India ranks number two on the list of the Top 10 countries with the highest population in the world. With such startling figures, one would think the country would do more to curb its growing population. But instead, India is taking a step backwards.
In a new notification Dec. 11 that has raised more questions than answers, the Information and Broadcast Ministry of India ordered television channels not to air condom commercials between 6 a.m. and 10 p.m. as they could be “indecent and inappropriate” for viewing by children.
Invoking the Cable Television Ruling from 1994, which states that “indecent, vulgar, suggestive, repulsive or offensive themes or treatment shall be avoided in all advertisements,” the ministry also warned that failure to comply with the advisory will “attract action” in accordance with provisions in the cable television networks rules.
The Manforce condom ad featuring adult star-turned-actor Sunny Leone, which was released during Navratri, is said to be the trigger behind this move. The regional poster for the ad with the tagline, ‘Navratri a Ramo, Parantu Premthi’ (this Navratri, play but with love), had sparked protests in Gujarat in September. The ad was later withdrawn.
Earlier in the year, the Indian American actress originally from Canada starred in another risqué Manforce ad, set to the tunes of the old classic, “Man Kyun Behka,” in which she was shown to slowly undress piece by piece.
Other Bollywood stars who have endorsed condom brands in the recent years include Ranveer Singh, Bipasha Basu and Karan Singh Grover.
Many, including healthcare workers, have labelled the ban as a regressive step in a country where talking about sex and contraception is still taboo and reported cases of sexually transmitted diseases are on the rise.
Others are trying to draw the government’s immediate attention to some entertainment programs on TV and films which feature inappropriate content.
“Kids can watch saas bahu plotting to kidnap/kill each other, too many visuals of gun, pelvic thrusts… but God forbid they catch a glimpse of safe sex method...our country regresses exponentially,” one commentator wrote on Twitter.
“Kids can watch live TV news showing a video of a man being burnt to death, but god forbid they get a glimpse of a condom ad,” added another.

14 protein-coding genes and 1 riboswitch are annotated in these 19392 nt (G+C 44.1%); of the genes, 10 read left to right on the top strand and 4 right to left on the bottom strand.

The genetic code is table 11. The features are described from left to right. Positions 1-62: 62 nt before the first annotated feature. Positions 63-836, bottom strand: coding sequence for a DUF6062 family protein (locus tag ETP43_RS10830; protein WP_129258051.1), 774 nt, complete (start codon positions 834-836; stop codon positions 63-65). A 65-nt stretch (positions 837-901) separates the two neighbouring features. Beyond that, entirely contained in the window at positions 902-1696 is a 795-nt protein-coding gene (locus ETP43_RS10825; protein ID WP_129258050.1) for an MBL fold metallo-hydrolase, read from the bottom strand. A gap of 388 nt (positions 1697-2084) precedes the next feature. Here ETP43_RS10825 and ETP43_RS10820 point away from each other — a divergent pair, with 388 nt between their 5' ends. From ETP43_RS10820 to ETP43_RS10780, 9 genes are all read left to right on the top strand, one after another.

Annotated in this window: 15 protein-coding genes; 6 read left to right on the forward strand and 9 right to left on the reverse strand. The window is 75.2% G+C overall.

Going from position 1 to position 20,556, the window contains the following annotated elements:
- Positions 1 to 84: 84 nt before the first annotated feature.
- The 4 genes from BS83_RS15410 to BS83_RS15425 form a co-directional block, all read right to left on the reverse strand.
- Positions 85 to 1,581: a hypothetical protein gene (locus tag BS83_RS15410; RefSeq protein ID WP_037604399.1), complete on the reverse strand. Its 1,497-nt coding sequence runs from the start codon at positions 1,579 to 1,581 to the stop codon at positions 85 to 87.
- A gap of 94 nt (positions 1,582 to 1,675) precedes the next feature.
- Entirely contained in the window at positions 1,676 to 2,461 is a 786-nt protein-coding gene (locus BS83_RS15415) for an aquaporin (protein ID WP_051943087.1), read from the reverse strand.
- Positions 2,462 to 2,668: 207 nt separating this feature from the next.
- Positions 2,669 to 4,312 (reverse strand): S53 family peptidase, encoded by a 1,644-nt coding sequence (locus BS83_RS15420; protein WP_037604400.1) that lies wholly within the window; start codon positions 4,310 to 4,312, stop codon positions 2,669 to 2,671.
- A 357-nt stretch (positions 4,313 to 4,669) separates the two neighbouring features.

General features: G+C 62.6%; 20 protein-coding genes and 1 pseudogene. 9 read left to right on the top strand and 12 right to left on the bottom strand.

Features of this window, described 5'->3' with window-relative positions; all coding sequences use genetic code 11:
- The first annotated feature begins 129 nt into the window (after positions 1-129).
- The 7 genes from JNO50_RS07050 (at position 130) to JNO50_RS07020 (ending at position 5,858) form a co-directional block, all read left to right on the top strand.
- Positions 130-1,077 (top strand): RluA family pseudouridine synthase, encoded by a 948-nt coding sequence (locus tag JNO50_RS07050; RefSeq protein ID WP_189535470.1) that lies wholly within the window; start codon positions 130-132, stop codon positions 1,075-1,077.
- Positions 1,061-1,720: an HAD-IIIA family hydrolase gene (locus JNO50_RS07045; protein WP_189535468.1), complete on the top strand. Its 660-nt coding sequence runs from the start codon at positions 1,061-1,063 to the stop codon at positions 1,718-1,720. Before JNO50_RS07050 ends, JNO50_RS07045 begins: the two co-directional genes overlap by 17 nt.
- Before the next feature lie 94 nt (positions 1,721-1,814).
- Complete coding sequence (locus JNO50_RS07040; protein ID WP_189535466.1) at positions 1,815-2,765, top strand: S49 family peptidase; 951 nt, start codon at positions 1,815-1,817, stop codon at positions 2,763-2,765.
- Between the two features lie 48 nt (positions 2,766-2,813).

In the same vein, another remarked, “Condom ads that btw don’t look too different from the dance numbers parents are a-okay with them watching and dancing to!”
Journalist Harshada Sawant pointed out what was wrong with this move. She wrote on Twitter: “With teenage pregnancy on the rise in India this no condom ad from 6-10pm is a major setback. We ought to focus on promoting safe sex. The times have changed, and sex education is more important than it ever was.”
However, a lot of voices also sort of agreed with the government’s decision, urging the ministry to judge ads by their content.
“No condom ad emphasizes about why it should be used rather they talk about pleasure, texture and flavors,” pointed out one Twitter user. “It’s more like soft porn. Content should be changed and not banned.”
“Condom ads are the same as Katrina Kaif trying to eat the f*** out of a mango for a soft drink ad or a deodorant perpetrating bullshit about women’s sexual responses. If guidelines have to be issued, they should be on type of content. Not the brand or product,” another recommended.
Amidst this ongoing debate on Twitter, one user decided to throw in some humor: “Tweeps, please understand that condom ads are banned from 6 am to 10 pm. Use is not banned. So, you can stop the outrage,” she wrote.
Check out Sunny Leone’s Manforce condom ad here and judge for yourself: